Breastfeeding does lower a mother’s risk of breast cancer. However, only 38.5% of women in the U.S. are aware of this health benefit, a new UC Davis Health study has found.
“Pregnant women need to know about the different ways breastfeeding improves the health of both moms and babies,” said Adrienne Hoyt-Austin, a pediatrician at UC Davis Health and the study’s first author. “This awareness is vital so mothers can ask for and get the support they need- especially when breastfeeding is challenging.”
One of every eight women in the U.S. is diagnosed with breast cancer. Mothers who breastfeed for more than a year cut their risk of breast cancer by 26%. Yet, only 35% of U.S. mothers breastfed their infants for at least a year as recommended by the Centers for Disease Control and Prevention (CDC).
Breastfeeding linked to lower breast cancer risk
The researchers analyzed data from 5,554 women, aged 15-49, who participated in the 2015–2017 National Survey for Family Growth. They found that:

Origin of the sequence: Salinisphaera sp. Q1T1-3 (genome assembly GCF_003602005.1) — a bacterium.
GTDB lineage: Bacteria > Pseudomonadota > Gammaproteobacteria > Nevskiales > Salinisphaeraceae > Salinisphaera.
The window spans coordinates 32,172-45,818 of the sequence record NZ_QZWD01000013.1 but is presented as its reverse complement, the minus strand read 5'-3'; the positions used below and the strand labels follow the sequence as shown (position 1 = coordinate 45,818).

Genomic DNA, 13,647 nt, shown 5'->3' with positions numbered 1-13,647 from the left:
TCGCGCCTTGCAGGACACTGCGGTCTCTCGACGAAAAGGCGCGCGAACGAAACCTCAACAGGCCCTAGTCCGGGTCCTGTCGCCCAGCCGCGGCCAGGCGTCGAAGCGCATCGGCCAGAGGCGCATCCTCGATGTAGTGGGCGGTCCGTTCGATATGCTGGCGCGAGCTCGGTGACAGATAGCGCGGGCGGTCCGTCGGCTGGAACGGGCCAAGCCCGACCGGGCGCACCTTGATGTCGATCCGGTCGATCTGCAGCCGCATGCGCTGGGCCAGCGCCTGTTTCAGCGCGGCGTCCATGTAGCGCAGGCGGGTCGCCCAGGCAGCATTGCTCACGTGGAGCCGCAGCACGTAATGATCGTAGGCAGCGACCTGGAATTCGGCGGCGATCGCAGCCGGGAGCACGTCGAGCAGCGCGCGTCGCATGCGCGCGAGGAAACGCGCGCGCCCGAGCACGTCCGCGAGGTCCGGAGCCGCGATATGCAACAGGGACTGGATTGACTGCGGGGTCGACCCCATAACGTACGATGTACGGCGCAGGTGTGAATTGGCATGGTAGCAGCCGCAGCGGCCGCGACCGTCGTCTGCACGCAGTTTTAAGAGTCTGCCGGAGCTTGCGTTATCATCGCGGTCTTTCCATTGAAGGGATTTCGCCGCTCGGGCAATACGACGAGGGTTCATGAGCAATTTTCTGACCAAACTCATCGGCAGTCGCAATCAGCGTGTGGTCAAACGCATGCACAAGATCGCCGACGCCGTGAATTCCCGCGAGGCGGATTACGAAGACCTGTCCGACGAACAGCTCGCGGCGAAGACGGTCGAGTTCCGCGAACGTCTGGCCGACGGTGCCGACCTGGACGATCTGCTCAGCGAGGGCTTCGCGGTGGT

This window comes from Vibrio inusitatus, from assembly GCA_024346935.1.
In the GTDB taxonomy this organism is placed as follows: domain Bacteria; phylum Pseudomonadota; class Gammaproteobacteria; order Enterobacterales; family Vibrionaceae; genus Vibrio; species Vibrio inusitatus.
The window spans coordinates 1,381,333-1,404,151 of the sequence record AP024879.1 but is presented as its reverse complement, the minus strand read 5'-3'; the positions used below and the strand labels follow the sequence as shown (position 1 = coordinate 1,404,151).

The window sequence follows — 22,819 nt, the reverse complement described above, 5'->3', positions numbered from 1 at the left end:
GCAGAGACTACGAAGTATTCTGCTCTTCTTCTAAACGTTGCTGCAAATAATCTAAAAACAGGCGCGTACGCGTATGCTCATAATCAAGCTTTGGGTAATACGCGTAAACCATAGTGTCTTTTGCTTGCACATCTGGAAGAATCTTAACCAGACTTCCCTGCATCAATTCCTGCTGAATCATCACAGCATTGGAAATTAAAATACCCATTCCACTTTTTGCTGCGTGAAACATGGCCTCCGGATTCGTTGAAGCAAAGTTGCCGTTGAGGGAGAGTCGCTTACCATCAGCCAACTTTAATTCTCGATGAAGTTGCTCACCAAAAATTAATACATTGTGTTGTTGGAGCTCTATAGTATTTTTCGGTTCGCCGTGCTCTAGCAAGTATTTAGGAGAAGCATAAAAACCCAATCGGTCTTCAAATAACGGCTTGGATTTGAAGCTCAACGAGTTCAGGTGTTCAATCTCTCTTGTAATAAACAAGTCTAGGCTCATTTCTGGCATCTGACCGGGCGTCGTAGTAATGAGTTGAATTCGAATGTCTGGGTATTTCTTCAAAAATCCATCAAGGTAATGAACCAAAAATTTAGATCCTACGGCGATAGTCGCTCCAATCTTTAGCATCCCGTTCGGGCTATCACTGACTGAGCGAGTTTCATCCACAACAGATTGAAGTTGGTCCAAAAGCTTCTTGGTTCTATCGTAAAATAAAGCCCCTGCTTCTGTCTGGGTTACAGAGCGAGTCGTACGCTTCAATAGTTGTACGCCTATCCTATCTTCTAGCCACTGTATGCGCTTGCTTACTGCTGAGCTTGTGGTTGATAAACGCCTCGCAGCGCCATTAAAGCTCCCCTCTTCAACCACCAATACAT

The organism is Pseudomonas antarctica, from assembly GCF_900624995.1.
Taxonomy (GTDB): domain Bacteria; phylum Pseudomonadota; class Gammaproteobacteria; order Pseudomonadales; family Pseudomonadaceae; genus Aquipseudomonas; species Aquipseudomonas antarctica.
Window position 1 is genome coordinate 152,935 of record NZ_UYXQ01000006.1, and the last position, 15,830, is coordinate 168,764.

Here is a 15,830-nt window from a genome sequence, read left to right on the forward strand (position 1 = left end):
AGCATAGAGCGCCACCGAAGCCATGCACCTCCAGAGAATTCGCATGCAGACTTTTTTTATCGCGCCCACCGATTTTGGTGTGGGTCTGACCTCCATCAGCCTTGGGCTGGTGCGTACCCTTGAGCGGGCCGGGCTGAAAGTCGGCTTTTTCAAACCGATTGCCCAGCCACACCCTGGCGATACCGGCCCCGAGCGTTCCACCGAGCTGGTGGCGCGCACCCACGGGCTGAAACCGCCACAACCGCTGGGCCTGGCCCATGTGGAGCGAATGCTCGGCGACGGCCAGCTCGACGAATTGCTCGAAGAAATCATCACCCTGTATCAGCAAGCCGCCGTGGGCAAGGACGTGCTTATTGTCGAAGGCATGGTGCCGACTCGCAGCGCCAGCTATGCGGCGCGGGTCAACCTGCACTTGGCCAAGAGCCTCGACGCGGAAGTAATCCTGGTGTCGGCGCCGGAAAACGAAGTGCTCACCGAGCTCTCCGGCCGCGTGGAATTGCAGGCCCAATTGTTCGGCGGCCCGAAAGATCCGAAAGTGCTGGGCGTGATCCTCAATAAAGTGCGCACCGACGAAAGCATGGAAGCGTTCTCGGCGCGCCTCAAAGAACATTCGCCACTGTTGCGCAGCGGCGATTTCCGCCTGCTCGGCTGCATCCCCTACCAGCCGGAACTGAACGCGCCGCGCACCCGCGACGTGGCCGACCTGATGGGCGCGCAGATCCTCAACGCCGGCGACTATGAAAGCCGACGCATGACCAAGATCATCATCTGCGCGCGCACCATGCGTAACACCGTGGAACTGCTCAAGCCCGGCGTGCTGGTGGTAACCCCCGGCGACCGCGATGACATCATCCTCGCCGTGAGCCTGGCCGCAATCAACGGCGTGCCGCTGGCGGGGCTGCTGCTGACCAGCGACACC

- Women born in the U.S. were less likely than those born outside the country to know that breastfeeding decreases a woman’s breast cancer risk.
- Awareness of the maternal health benefits of breastfeeding was lowest among women who were yet to give birth, those who were less educated and Hispanic women born in the U.S.
- Women who were aware that breastfeeding reduces breast cancer risk were more likely to have breastfed as recommended by the CDC.
“Hundreds of American families could avoid the pain and suffering caused by breast cancer if more mothers got the support they needed to breastfeed,” said Eleanor Bimla Schwarz, professor of medicine at UC Davis Health and senior author on the study. “Investing in paid maternity leave and ‘baby-friendly’ hospitals saves precious health care dollars while improving the lives of both women and children.”
The study was published Nov. 5 in Obstetrics & Gynecology. Co-authors are Melanie S. Dove, Renata Abrahão and Laura Kair.
Article: Hoyt-Austin et al. (2020). Awareness that Breastfeeding Reduces Breast Cancer Risk: 2015–2017 National Survey of Family Growth. Obstetrics & Gynecology. Doi: 10.1097/AOG.0000000000004162